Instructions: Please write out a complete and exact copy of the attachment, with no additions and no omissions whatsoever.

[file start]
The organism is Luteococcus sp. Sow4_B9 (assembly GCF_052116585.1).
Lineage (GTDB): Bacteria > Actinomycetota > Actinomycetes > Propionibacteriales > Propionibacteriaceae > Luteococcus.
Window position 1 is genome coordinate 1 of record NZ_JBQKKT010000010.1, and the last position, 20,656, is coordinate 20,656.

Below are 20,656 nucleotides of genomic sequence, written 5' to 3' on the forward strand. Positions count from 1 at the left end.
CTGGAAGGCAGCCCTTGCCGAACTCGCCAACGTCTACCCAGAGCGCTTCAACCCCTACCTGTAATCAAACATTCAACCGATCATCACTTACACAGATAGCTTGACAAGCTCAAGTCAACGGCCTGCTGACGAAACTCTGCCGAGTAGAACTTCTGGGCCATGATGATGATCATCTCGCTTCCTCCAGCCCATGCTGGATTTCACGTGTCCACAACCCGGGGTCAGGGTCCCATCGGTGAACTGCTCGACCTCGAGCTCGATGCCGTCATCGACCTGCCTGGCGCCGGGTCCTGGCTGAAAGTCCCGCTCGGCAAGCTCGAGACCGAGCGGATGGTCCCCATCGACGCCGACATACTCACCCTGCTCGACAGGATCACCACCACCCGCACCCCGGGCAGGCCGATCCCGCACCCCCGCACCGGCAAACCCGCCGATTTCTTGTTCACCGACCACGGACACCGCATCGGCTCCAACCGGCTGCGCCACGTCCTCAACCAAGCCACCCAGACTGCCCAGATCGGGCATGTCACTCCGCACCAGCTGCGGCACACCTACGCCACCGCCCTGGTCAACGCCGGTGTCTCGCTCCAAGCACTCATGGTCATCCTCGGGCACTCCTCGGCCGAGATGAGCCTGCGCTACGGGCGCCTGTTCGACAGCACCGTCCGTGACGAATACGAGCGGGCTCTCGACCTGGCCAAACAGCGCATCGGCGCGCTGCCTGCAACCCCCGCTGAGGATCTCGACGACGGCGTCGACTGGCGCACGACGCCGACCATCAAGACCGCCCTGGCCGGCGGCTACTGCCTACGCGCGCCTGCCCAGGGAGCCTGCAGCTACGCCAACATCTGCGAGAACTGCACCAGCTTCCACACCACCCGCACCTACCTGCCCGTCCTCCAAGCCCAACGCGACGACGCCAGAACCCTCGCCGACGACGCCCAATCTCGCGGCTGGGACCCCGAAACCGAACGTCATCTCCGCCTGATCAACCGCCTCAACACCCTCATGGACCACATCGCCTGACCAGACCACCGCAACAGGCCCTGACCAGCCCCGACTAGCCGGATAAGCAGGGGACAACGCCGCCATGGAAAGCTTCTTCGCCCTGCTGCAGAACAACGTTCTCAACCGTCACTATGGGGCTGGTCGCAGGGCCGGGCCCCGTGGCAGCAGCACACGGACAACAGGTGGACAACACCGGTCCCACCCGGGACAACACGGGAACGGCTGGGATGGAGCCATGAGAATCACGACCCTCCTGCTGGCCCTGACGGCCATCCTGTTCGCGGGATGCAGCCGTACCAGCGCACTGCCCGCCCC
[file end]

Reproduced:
The organism is Luteococcus sp. Sow4_B9 (assembly GCF_052116585.1).
Lineage (GTDB): Bacteria > Actinomycetota > Actinomycetes > Propionibacteriales > Propionibacteriaceae > Luteococcus.
Window position 1 is genome coordinate 1 of record NZ_JBQKKT010000010.1, and the last position, 20,656, is coordinate 20,656.

Below are 20,656 nucleotides of genomic sequence, written 5' to 3' on the forward strand. Positions count from 1 at the left end.
CTGGAAGGCAGCCCTTGCCGAACTCGCCAACGTCTACCCAGAGCGCTTCAACCCCTACCTGTAATCAAACATTCAACCGATCATCACTTACACAGATAGCTTGACAAGCTCAAGTCAACGGCCTGCTGACGAAACTCTGCCGAGTAGAACTTCTGGGCCATGATGATGATCATCTCGCTTCCTCCAGCCCATGCTGGATTTCACGTGTCCACAACCCGGGGTCAGGGTCCCATCGGTGAACTGCTCGACCTCGAGCTCGATGCCGTCATCGACCTGCCTGGCGCCGGGTCCTGGCTGAAAGTCCCGCTCGGCAAGCTCGAGACCGAGCGGATGGTCCCCATCGACGCCGACATACTCACCCTGCTCGACAGGATCACCACCACCCGCACCCCGGGCAGGCCGATCCCGCACCCCCGCACCGGCAAACCCGCCGATTTCTTGTTCACCGACCACGGACACCGCATCGGCTCCAACCGGCTGCGCCACGTCCTCAACCAAGCCACCCAGACTGCCCAGATCGGGCATGTCACTCCGCACCAGCTGCGGCACACCTACGCCACCGCCCTGGTCAACGCCGGTGTCTCGCTCCAAGCACTCATGGTCATCCTCGGGCACTCCTCGGCCGAGATGAGCCTGCGCTACGGGCGCCTGTTCGACAGCACCGTCCGTGACGAATACGAGCGGGCTCTCGACCTGGCCAAACAGCGCATCGGCGCGCTGCCTGCAACCCCCGCTGAGGATCTCGACGACGGCGTCGACTGGCGCACGACGCCGACCATCAAGACCGCCCTGGCCGGCGGCTACTGCCTACGCGCGCCTGCCCAGGGAGCCTGCAGCTACGCCAACATCTGCGAGAACTGCACCAGCTTCCACACCACCCGCACCTACCTGCCCGTCCTCCAAGCCCAACGCGACGACGCCAGAACCCTCGCCGACGACGCCCAATCTCGCGGCTGGGACCCCGAAACCGAACGTCATCTCCGCCTGATCAACCGCCTCAACACCCTCATGGACCACATCGCCTGACCAGACCACCGCAACAGGCCCTGACCAGCCCCGACTAGCCGGATAAGCAGGGGACAACGCCGCCATGGAAAGCTTCTTCGCCCTGCTGCAGAACAACGTTCTCAACCGTCACTATGGGGCTGGTCGCAGGGCCGGGCCCCGTGGCAGCAGCACACGGACAACAGGTGGACAACACCGGTCCCACCCGGGACAACACGGGAACGGCTGGGATGGAGCCATGAGAATCACGACCCTCCTGCTGGCCCTGACGGCCATCCTGTTCGCGGGATGCAGCCGTACCAGCGCACTGCCCGCCCC